Pillars or pillar data, on the other hand, store data that a minion can retrieve from the master. Pillars can also have certain minions assigned to them, and other minions that are not assigned to a specific pillar would not have access to that data. This means data can be stored for a specific node or set of nodes inside a pillar, and it is completely separate from any other node that is not assigned to this particular pillar. Confidential or sensitive information that needs to be shared with only specific minions can be secured in this way.

In terms of overall scale and management, SaltStack, much like Puppet and Chef, can scale to a very large number of devices. Like Puppet and Chef, SaltStack also has an enterprise version and a GUI; this GUI, called SynDic, makes it possible to leverage the master of masters. Although this section focuses more on the command line delivery of SaltStack, it is important to understand that this tool, like the others, offers some very similar features.


High-Level SaltStack Architecture

A part of this SaltStack tutorial is the Puppet. Lke Puppet, SaltStack has its own DSL. The SaltStack command structure contains targets, salt commands, and arguments. The target is the desired system that the command should run. It is possible to target the system by using the MinionID of a minion. It is also very common to target all systems with the asterisk (*), which is a wildcard indicating all systems that are currently managed by SaltStack. Another possibility is to use a combination of the two; for example, Minion* would grab any system that has a MinionID that starts with the word Minion. This is called globbing. The salt command structure uses the module.function syntax followed by the argument. An argument provides detail to the module and function that is being called on in the command. Figure 29-6 shows the correct SaltStack syntax, as well as the power of running a command, called that executes the ad hoc Linux CLI command ls -l /etc across all SaltStack managed nodes and returns the output of the command to the master.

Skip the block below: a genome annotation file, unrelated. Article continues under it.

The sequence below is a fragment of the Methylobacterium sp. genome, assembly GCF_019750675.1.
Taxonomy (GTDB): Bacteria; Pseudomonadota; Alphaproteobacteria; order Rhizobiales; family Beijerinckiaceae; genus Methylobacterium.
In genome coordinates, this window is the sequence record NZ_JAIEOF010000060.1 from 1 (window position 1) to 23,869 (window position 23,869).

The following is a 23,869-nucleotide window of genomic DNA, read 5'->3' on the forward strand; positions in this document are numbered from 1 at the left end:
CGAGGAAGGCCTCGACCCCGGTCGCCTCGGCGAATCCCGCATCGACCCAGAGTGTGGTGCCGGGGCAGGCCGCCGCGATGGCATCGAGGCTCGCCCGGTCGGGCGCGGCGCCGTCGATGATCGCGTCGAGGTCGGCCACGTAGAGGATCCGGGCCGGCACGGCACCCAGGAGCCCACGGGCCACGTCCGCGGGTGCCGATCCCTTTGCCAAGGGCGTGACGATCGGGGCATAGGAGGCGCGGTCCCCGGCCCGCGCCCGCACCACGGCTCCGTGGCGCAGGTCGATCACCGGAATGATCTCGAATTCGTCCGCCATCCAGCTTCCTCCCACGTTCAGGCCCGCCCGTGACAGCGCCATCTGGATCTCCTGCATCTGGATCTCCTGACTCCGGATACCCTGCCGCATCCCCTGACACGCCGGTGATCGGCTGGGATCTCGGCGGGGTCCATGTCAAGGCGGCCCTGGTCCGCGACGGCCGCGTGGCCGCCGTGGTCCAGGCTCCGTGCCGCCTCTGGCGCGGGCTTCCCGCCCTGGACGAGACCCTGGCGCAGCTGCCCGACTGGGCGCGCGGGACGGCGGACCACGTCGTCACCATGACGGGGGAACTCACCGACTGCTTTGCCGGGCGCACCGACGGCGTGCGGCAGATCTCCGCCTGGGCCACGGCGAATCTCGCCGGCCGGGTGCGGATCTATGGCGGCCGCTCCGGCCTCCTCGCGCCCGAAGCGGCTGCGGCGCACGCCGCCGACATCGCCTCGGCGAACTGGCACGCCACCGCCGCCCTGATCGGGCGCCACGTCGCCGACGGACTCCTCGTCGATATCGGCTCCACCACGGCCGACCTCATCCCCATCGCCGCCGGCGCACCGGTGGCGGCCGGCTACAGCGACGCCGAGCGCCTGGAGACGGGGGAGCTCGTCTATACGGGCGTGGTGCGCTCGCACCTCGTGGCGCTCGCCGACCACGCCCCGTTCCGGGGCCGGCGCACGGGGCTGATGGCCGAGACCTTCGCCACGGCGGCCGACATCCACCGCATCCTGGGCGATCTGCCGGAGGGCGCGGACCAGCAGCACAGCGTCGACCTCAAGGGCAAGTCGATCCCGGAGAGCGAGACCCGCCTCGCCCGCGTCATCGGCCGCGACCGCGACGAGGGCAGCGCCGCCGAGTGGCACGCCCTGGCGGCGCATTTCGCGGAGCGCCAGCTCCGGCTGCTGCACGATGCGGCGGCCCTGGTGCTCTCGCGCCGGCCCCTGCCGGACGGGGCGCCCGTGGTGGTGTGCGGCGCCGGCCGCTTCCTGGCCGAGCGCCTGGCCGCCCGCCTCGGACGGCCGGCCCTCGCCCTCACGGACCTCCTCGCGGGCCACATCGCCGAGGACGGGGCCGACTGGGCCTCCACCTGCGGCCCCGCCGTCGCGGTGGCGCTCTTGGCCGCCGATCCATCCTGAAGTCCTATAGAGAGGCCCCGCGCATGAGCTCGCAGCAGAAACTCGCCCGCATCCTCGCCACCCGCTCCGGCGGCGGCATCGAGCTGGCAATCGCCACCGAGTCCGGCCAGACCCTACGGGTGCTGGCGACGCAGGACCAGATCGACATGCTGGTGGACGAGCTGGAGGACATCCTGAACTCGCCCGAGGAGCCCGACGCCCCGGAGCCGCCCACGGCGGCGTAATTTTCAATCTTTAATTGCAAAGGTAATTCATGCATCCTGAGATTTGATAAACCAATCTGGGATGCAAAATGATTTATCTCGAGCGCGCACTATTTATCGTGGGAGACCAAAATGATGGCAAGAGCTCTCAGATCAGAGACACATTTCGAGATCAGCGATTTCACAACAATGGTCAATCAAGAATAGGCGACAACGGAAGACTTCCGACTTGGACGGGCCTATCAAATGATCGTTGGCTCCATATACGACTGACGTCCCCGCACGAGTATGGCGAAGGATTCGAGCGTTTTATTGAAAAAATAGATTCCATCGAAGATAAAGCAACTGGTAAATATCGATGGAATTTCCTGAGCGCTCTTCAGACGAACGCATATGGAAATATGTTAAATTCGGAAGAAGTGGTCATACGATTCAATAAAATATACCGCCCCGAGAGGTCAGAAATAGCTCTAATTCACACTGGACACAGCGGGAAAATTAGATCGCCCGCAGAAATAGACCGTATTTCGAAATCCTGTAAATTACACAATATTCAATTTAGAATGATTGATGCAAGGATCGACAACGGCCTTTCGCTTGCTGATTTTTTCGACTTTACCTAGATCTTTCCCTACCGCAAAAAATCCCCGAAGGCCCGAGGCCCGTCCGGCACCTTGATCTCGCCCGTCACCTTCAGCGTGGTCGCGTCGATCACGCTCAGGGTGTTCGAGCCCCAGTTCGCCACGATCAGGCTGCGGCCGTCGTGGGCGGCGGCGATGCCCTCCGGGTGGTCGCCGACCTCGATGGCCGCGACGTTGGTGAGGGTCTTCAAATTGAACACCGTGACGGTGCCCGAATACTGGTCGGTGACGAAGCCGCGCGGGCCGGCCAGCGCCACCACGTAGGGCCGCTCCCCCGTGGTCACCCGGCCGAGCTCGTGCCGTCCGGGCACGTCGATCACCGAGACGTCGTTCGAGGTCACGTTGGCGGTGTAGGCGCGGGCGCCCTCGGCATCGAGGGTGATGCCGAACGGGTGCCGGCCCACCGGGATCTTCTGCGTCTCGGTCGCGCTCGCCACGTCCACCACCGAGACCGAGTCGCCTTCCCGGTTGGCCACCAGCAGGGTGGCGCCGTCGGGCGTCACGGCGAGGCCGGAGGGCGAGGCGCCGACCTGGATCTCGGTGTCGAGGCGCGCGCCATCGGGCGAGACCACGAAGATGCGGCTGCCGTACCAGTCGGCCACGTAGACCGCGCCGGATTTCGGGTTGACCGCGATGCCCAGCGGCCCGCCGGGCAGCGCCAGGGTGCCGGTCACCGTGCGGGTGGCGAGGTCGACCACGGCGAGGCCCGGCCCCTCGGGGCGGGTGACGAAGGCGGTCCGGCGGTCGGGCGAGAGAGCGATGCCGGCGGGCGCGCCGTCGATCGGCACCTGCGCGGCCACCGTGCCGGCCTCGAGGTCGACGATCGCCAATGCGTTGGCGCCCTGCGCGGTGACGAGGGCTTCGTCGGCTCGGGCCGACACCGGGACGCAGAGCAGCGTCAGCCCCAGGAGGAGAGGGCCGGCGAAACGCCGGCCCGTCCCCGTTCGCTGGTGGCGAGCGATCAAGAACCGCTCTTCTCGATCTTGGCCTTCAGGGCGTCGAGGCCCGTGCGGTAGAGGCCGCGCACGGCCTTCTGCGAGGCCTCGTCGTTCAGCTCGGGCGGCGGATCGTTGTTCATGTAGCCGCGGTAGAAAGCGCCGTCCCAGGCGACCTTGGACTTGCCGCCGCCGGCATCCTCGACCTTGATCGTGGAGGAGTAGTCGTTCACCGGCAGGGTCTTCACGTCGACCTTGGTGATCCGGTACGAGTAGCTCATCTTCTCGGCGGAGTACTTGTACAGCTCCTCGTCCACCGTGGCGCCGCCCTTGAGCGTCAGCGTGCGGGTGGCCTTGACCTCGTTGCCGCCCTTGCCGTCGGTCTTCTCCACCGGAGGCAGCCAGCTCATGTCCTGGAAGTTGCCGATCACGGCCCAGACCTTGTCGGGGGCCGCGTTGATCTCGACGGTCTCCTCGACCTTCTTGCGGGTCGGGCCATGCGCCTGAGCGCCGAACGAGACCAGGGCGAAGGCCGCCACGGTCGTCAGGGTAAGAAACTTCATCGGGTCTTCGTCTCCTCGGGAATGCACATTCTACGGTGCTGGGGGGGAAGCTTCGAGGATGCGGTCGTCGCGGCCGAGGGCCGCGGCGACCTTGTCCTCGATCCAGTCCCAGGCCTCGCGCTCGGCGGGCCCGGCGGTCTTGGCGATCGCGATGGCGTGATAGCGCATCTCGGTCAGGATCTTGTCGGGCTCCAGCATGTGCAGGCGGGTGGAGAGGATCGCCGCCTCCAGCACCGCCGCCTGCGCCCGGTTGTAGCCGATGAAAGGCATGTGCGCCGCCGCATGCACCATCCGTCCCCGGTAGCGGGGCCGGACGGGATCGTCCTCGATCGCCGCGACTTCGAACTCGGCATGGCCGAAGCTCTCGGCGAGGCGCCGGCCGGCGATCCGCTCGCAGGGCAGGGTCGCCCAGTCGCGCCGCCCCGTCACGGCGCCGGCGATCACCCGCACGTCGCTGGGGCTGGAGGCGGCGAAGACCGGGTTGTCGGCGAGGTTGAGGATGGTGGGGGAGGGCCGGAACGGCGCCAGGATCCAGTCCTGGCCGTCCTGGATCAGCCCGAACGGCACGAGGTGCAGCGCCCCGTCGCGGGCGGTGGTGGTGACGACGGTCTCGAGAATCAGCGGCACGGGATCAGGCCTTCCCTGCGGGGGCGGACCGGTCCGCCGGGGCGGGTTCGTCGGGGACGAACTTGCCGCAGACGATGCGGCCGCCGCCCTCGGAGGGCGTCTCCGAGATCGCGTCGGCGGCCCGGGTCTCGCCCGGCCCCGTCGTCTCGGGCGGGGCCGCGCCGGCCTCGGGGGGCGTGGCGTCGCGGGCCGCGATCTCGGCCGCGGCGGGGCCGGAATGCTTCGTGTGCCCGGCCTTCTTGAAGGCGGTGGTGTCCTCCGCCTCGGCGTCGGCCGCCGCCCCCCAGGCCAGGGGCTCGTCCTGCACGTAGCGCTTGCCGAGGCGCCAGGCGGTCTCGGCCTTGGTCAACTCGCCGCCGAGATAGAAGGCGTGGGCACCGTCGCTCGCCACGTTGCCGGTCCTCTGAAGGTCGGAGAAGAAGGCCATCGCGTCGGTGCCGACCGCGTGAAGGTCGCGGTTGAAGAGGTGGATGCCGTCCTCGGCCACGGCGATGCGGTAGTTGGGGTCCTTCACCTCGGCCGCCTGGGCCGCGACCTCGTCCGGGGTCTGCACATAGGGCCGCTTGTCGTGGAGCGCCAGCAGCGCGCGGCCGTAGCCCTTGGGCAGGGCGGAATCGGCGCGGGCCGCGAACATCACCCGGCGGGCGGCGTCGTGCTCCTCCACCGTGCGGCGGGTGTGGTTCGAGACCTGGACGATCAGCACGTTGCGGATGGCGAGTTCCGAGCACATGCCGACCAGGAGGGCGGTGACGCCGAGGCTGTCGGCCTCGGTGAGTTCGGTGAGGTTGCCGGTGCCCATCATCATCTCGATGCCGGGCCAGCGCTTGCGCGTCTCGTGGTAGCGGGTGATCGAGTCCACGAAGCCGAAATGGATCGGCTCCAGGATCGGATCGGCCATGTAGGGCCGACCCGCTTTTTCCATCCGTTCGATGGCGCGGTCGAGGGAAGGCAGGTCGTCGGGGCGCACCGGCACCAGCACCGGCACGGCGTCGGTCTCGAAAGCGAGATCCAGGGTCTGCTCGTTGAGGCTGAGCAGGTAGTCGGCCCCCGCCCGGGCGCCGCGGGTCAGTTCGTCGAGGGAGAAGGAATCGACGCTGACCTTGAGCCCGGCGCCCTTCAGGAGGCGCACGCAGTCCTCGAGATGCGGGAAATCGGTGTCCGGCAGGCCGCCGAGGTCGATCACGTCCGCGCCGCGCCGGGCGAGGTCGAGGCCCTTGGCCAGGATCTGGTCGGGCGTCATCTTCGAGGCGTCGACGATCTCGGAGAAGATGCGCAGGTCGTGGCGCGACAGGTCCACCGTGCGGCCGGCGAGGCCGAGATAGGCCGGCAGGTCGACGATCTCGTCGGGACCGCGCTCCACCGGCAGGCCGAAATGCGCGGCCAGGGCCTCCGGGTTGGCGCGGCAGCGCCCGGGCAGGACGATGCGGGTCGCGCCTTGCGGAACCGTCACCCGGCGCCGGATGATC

SaltStack Tutorial CLI Command ls -l /etc

Imagine that a network operations team is looking to deploy a new feature on the network and needs a list of all the IP addresses on all the Linux servers in the environment. The team could use to achieve this. However, other commands and modules are specifically designed for such use cases. Rather than having to write up all the ad hoc commands necessary to get the desired outputs from all the nodes, the team could leverage something like the network.interfaces command to gather much more data from disparate systems, such as the MAC address, interface names, state, and IPv4 and IPv6 addresses assigned to those interfaces.

SaltStack tutorial can provide some immediate benefits, especially for operations teams that are used to working in the command-line environment on network and server nodes. With this SaltStack tutorial, you and your team can easily tie the power of Python scripts into SaltStack to create a very powerful combination. Other tools use Python as well, but which one to use ultimately comes down to what the operations staff is most comfortable with.